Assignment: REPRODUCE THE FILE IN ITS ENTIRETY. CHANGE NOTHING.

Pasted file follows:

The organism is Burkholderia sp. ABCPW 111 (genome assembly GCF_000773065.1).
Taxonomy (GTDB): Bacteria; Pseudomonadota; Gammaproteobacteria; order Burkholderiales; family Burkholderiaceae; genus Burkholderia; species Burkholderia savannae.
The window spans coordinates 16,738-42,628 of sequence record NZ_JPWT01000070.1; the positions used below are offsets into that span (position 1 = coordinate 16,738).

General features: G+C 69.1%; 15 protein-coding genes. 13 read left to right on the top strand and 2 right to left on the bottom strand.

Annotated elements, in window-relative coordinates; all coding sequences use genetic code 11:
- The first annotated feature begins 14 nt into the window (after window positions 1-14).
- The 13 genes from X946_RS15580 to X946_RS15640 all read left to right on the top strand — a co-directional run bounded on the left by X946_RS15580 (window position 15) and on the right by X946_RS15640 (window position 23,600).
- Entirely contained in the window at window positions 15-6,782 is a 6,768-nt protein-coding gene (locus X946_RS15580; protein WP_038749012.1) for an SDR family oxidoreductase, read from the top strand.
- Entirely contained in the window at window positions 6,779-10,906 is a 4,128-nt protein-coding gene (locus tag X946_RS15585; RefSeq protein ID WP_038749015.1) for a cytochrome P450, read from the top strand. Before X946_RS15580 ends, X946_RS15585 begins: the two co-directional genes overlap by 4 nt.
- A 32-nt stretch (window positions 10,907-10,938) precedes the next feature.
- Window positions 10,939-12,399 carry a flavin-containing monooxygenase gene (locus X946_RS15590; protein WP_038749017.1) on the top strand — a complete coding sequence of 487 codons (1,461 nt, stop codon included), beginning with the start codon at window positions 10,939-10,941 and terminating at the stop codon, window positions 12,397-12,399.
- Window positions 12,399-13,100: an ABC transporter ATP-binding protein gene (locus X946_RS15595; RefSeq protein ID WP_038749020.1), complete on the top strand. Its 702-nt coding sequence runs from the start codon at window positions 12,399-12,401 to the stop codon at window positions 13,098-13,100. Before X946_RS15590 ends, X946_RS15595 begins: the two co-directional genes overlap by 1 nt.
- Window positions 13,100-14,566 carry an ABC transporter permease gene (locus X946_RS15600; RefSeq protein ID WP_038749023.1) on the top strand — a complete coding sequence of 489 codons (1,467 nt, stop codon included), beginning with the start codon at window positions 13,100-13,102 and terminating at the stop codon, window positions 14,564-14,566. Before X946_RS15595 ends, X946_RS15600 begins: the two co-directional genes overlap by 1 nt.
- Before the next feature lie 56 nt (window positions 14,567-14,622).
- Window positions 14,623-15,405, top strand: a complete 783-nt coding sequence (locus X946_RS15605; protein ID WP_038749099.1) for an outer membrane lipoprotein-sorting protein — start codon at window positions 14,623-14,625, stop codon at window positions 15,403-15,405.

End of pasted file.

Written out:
The organism is Burkholderia sp. ABCPW 111 (genome assembly GCF_000773065.1).
Taxonomy (GTDB): Bacteria; Pseudomonadota; Gammaproteobacteria; order Burkholderiales; family Burkholderiaceae; genus Burkholderia; species Burkholderia savannae.
The window spans coordinates 16,738-42,628 of sequence record NZ_JPWT01000070.1; the positions used below are offsets into that span (position 1 = coordinate 16,738).

General features: G+C 69.1%; 15 protein-coding genes. 13 read left to right on the top strand and 2 right to left on the bottom strand.

Annotated elements, in window-relative coordinates; all coding sequences use genetic code 11:
- The first annotated feature begins 14 nt into the window (after window positions 1-14).
- The 13 genes from X946_RS15580 to X946_RS15640 all read left to right on the top strand — a co-directional run bounded on the left by X946_RS15580 (window position 15) and on the right by X946_RS15640 (window position 23,600).
- Entirely contained in the window at window positions 15-6,782 is a 6,768-nt protein-coding gene (locus X946_RS15580; protein WP_038749012.1) for an SDR family oxidoreductase, read from the top strand.
- Entirely contained in the window at window positions 6,779-10,906 is a 4,128-nt protein-coding gene (locus tag X946_RS15585; RefSeq protein ID WP_038749015.1) for a cytochrome P450, read from the top strand. Before X946_RS15580 ends, X946_RS15585 begins: the two co-directional genes overlap by 4 nt.
- A 32-nt stretch (window positions 10,907-10,938) precedes the next feature.
- Window positions 10,939-12,399 carry a flavin-containing monooxygenase gene (locus X946_RS15590; protein WP_038749017.1) on the top strand — a complete coding sequence of 487 codons (1,461 nt, stop codon included), beginning with the start codon at window positions 10,939-10,941 and terminating at the stop codon, window positions 12,397-12,399.
- Window positions 12,399-13,100: an ABC transporter ATP-binding protein gene (locus X946_RS15595; RefSeq protein ID WP_038749020.1), complete on the top strand. Its 702-nt coding sequence runs from the start codon at window positions 12,399-12,401 to the stop codon at window positions 13,098-13,100. Before X946_RS15590 ends, X946_RS15595 begins: the two co-directional genes overlap by 1 nt.
- Window positions 13,100-14,566 carry an ABC transporter permease gene (locus X946_RS15600; RefSeq protein ID WP_038749023.1) on the top strand — a complete coding sequence of 489 codons (1,467 nt, stop codon included), beginning with the start codon at window positions 13,100-13,102 and terminating at the stop codon, window positions 14,564-14,566. Before X946_RS15595 ends, X946_RS15600 begins: the two co-directional genes overlap by 1 nt.
- Before the next feature lie 56 nt (window positions 14,567-14,622).
- Window positions 14,623-15,405, top strand: a complete 783-nt coding sequence (locus X946_RS15605; protein ID WP_038749099.1) for an outer membrane lipoprotein-sorting protein — start codon at window positions 14,623-14,625, stop codon at window positions 15,403-15,405.